- Parker is still working on the Super Simple Power Supply. He is designing the front panel. He is considering using some WP1043 Kingbright LEDs.
- Super Simple Power Supply will have two decimal places for the LED segmented displays. 10mV and 10mA display resolution.
- Keypad for punching in numbers directly and encoder for scrolling.
- The Rigol DP832 is the powersupply Parker and Stephen currently use. Has the funky keypad. See Figure 1.
- ESP8266 is a low cost wifi module that has been in the maker space for the last couple years.
- IoT BBQ? Stephen thinks its getting silly. Parker thinks IoT is heading towards advertisement saturation for our lives.
- Stephen did a guest lecture for the Iron Yard. It is a coding school. He gave a hardware based lecture. Covered the tool sets needed to design hardware like EDA Tools. Stephen pimped the MacroWatch.
- Josh the sound guy trumps Parker and Stephen in figuring out where .ino file extension comes from.
- Parker wrote a blog post about programming for production.
- Heathkit launches a new website. $150 AM Radio? It is not just a radio but a chore since it is a kit! At least it looks nice…
- Arduino and Raspberry Pi costs way less then any anything Heathkit offers. Stephen thinks Heathkit won’t last long.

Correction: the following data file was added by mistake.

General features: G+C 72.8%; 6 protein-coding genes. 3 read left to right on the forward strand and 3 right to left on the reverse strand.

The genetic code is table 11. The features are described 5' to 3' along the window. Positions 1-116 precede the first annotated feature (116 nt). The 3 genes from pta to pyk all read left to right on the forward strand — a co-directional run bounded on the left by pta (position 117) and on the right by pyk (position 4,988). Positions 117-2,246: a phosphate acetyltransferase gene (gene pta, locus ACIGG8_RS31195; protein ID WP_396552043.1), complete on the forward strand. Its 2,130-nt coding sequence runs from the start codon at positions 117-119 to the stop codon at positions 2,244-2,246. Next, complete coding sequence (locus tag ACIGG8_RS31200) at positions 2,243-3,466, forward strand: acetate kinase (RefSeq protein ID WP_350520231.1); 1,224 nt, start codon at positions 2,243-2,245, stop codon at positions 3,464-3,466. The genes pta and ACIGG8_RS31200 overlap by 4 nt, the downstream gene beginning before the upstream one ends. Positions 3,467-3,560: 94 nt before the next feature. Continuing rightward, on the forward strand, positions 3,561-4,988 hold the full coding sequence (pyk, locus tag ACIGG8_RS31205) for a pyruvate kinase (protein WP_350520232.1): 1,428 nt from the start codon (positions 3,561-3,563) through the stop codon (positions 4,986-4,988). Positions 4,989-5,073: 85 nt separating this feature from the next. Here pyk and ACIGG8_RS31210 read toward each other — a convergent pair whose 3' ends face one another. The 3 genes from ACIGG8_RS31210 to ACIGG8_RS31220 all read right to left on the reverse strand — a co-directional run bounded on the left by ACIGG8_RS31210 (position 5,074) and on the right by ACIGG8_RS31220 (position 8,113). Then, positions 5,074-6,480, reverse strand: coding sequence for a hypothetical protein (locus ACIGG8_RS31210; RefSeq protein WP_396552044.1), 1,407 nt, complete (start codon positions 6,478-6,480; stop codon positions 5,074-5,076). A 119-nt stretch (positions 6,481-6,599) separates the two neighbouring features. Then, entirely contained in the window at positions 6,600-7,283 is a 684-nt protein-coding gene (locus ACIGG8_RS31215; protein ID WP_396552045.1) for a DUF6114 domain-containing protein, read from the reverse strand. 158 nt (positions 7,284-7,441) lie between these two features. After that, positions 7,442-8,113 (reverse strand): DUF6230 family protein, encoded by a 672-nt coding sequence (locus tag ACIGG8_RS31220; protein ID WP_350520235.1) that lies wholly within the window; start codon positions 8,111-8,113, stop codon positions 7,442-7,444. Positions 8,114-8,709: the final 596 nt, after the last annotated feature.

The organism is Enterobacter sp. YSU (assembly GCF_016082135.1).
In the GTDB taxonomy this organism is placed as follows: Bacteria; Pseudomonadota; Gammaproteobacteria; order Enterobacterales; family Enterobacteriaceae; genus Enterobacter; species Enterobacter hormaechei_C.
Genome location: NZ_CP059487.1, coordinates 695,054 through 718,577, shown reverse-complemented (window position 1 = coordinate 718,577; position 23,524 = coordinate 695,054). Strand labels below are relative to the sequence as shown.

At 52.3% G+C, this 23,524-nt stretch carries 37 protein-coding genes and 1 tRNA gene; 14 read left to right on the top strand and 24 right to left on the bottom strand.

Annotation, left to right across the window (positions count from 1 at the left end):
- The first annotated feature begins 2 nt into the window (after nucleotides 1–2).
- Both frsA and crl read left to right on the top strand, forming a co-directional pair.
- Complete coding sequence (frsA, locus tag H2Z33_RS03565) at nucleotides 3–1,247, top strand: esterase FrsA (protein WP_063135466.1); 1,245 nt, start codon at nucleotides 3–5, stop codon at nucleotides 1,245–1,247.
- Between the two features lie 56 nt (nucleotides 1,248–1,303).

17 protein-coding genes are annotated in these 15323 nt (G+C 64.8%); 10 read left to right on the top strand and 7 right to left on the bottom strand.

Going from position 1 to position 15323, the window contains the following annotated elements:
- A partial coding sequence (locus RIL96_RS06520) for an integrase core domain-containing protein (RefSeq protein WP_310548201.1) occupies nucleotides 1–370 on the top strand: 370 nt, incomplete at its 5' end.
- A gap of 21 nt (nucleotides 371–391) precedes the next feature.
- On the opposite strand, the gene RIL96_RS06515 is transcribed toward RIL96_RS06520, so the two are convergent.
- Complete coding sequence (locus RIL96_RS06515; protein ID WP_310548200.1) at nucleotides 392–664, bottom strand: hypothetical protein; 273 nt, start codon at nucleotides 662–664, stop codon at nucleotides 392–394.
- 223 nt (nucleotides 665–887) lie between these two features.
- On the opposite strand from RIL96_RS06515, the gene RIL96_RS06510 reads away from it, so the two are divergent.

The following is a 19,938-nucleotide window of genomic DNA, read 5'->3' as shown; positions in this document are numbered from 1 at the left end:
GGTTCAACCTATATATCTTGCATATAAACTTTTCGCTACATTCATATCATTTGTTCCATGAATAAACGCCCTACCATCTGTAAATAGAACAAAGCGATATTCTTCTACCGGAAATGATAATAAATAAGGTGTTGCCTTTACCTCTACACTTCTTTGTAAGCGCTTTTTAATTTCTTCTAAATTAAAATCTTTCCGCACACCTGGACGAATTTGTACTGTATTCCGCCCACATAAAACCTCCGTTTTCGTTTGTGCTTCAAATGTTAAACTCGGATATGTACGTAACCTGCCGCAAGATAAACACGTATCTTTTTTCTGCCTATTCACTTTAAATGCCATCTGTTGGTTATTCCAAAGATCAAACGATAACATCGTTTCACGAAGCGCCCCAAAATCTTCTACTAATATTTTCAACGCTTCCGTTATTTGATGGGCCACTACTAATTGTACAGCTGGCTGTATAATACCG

- Little Box Challenge winners where announced. The CE+T Power Red Electrical Devils blew the specs out of the water for the solar inverter.
- Parker went to mouser to see if he could buy the mythical transistors the CE+T Power Red Electrical Devils used in the inverter. Found some crazy big GaN transistors made by GaN Systems. Pricey but crazy awesome power transistor specs.
Special thanks to whixr over at Tymkrs for the intro and outro theme!
About The Hosts
Parker Dillmann is MacroFab's Co-Founder, and Lead ECE with backgrounds in Embedded System Design, and Digital Signal Processing. He got his start in 2005 by hacking Nintendo consoles into portable gaming units. He also runs the blog, longhornengineer.com, where he posts his personal projects, technical guides, and appnotes about board layout design and components. Parker graduated with a BS in Electrical and Computer Engineering from the University of Texas.
Stephen Kraig began his electronics career by building musical oriented circuits in 2003. Stephen is an avid guitar player and, in his down time, manufactures audio electronics including guitar amplifiers, pedals, and pro audio gear. Stephen graduated with a BS in Electrical Engineering from Texas A&M University.
Host 1 00:10
Hello, and welcome to the macro fab engineering podcast. I'm your host, Parker Dohmen.
Host 3 00:15
And I'm Steven Craig.
Host 1 00:17
So this week, I've been working more on the super simple power supply. Yeah, mainly on the front panel design. So basically, as we said before, is we want to put tons of LEDs on this thing. Hmm, because why not? Yeah, lots of lots of LEDs, different colors. Been looking at RGB segmented displays. I kind of want to do 16 segments, and I haven't found RGBs segments displays that are 16 segment yet. Might have to make a design decision there. We can make our own. Make your own segment. Yeah, why not? Well, I've been trying to keep this thing. Ah, the parts wise is stuff that you can just buy off the shelf. And so other people can replicate the project.
Host 3 01:04
How about how about LED boards in 3d printed? trouts?
Host 1 01:08